Sasha lay in the adjustable hospital bed, feeling as comfortable as a thoroughbred racehorse might feel at an 8-year-old’s pony-themed birthday party. Her ankle hung, suspended in a cast. Her eyes stared motionless at the TV screen that flickered images of the Olympic gymnasts, stretching and jumping, their bodies taut and refined, like hers. She wanted to look away, but she didn’t. She wanted to see how long she could watch before started to cry.
She’d always been brazen, and could be cold if she wanted to. That’s what allowed her to reach this far.
He mother sat next to her, in the cheap hospital furniture, reading one of those formulaic sentimental romance novels.
Her leg ached. Black bruises had formed, all down her leg, and looked like mold growing underneath her skin.
She didn’t regret doing it – not at all. But it hurt like hell. She hadn’t hesitated. She never hesitated. She did it quickly.
She’d taken a gym weight and slammed it onto her foot. The snap was louder than she’d expected, and it hurt worse than she’d thought, but after a second, it was all over, and she didn’t have to think about it anymore.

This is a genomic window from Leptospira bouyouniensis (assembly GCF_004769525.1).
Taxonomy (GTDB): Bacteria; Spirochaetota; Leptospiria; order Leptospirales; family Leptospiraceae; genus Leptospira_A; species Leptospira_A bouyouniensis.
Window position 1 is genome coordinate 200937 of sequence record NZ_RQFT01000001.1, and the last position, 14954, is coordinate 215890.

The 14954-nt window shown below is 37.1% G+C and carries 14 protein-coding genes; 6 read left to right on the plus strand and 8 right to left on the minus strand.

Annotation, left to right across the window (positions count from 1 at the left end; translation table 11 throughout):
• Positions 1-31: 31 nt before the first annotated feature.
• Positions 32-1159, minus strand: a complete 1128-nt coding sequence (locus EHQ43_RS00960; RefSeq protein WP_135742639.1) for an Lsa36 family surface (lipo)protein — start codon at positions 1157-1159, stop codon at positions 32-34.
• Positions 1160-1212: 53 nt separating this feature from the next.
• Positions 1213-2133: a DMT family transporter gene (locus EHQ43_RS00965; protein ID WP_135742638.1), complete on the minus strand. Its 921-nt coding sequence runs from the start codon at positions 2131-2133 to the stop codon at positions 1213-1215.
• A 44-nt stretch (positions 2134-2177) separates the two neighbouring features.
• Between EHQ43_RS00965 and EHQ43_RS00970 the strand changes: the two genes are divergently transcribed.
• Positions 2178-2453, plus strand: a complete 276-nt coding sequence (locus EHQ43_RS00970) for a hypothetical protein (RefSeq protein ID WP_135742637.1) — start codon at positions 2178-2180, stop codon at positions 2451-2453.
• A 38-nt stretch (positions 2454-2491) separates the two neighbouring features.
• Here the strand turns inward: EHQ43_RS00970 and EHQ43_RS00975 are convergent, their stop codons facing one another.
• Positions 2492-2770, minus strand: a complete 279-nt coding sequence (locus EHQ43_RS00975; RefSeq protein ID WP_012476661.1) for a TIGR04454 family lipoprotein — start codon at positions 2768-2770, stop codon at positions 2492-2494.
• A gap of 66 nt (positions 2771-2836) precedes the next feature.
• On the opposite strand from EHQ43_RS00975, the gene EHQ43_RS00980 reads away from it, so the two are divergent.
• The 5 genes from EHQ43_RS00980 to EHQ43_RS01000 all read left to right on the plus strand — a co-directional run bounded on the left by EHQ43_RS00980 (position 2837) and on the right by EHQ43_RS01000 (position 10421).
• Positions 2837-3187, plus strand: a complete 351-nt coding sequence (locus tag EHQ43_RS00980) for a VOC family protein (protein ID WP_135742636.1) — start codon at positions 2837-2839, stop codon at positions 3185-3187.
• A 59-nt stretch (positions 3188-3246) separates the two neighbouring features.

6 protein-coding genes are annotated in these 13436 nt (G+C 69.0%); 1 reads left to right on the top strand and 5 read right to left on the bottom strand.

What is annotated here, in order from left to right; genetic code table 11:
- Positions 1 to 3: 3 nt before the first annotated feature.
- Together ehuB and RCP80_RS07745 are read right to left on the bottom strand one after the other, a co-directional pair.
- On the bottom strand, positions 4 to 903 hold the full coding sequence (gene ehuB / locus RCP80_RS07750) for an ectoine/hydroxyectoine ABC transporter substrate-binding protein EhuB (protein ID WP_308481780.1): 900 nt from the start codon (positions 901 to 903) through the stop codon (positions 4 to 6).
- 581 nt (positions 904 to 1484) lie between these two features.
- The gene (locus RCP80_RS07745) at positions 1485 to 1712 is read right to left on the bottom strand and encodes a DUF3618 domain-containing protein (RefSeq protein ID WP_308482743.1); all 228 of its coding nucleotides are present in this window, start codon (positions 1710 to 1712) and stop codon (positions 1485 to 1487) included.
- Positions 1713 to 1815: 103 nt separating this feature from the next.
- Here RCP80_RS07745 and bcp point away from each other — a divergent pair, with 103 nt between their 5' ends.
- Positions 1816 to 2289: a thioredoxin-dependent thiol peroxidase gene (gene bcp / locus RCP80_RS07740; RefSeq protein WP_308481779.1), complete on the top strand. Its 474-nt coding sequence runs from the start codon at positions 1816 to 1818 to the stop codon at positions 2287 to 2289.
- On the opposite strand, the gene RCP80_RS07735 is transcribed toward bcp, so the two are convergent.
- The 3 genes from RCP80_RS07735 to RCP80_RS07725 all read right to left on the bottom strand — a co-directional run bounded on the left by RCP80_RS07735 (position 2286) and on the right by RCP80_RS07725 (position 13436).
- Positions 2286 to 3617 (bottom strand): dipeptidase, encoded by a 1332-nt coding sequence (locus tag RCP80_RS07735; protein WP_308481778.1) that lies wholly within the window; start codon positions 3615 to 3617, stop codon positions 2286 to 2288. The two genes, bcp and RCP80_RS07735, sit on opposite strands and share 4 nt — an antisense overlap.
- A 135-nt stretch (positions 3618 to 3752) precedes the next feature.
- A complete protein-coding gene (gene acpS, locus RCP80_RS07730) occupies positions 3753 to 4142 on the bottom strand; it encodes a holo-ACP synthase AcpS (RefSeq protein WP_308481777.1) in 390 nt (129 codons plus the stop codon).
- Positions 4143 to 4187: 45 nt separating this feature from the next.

The car ride to the hospital cut deep into both her and her mother. Her mother remained silent, locked, since the moment Sasha snapped her own ankle.
The hospital attendant carried Sasha from the car into the hospital in a wheelchair. The doctors and nurses were kind, caring, and smiled a calming, obligatory smile, but the tearing feeling of being a one-shot disposable camera bruised her mind.
Her whole life, she’d been positioned, trained, toned, prepped, taught, instructed, coached, and pushed to be one of those gymnasts: taut and refined, toned and muscled, focused and determined. Like a racehorse, bred for the Preakness, she was a gymnast, bred for the Olympic Summer – The ones that flickered on the TV screen in front of her. She blinked. It wouldn’t be long now, before she cried.
The final gymnast stretched and posed, ready to exert herself. Sasha knew her, she’d met her at one of the meets two months ago – Ann Cormack, but she went by Annie. Sasha watched as Annie flipped, stretched, turned, and landed perfectly. The round ended, commercials picked up the gap. The program started again, and the judges awarded Annie the gold.
“Didn’t you want that, Sasha?”
Sasha looked at her, silent.
Her mother’s face hardened.
“Well, what did you want?”
A long, long silence thickened the room. The Olympic program cut to commercials. Then back. Then back to commercials. Finally:
“I wanted a mom. Not a manager. Just a mom.”
Her mother locked eyes with her, for the first time in a long, long time. Sasha couldn’t remember the last time they looked at each other in the eyes.
Her mother stood, paced the room, lifting her hands, like she was about to scream. She covered her face, and tears spilled from her eyes.
“I’m so sorry.”
She sat down on the ground, beside Sasha, held her hand, and buried her face in Sasha’s shoulder.